Tarpon. You don't need monster fish on gut-wrenching tackle to set, and enjoy records. While M. Salazar's 283-pound all-tackle tarpon, and the accounts of the catch, have disappeared, more recent line test records offer an interesting challenge. The best of these records may be Bill Riesenfeld's 108-pound 8-ounce tarpon taken on 4-pound test in Florida Bay in 1987.

Such records, as Bill will be the first to state, require special gear and a special approach. Bill prefers Knightsticks, Daiwa BG15 reels with custom leather washers and Ande 4-pound test. Rigging the 15 foot shock leader which IGFA allows between the test line and bait or lure remains the most critical point. With 30-pound, 50-pound and, at the tarpon end, even 80-pound sections, this leader holds the record key. For if you can hook a tarpon on a shallow flat and, after the first wild jumps, fight the fish "on the leader" you have a chance.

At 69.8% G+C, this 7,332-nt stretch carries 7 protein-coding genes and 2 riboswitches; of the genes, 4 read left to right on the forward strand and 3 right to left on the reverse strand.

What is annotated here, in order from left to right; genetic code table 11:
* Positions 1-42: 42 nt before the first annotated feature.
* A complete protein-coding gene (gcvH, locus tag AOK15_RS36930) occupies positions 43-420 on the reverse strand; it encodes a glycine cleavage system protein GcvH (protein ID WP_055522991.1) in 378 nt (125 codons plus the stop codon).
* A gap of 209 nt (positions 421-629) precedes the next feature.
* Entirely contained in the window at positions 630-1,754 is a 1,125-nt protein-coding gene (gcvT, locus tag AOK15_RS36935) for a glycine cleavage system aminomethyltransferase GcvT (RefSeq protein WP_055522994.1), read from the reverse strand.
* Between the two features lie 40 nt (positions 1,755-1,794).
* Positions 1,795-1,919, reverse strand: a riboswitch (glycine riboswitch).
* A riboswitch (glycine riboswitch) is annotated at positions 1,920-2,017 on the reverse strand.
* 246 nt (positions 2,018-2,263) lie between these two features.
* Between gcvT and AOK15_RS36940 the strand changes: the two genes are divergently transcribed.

A skilled guide like Joe Wejebe who can find fish and pole all day long in the hot sun helps too. However, even record days can start poorly. Wejebe couldn't get decent big shrimp, the aerator in the bait tank broke and the bait died. So, after a pod of big tarpon refused a soft plastic bait, Bill cast the Finger Mullet lure he'd rigged on a second rod.

A huge tarpon "garbaged the plug" and, as Bill bowed to the fish to avoid a broken line, porpoised seven feet in the air before it ran wildly over the sandy flat. Bill followed the fish with his rod tip. Wejebe poled hard. After a long fight Wejebe missed the fish with his gaff. The fish dove under the boat and around the motor. Bill plunged the rod into the water and cleared the line. Finally, after poling for miles, over two and a half-hours, Bill led the fish into range. Wejebe took a deep breath, stretched and jammed the big gaff home with both hands.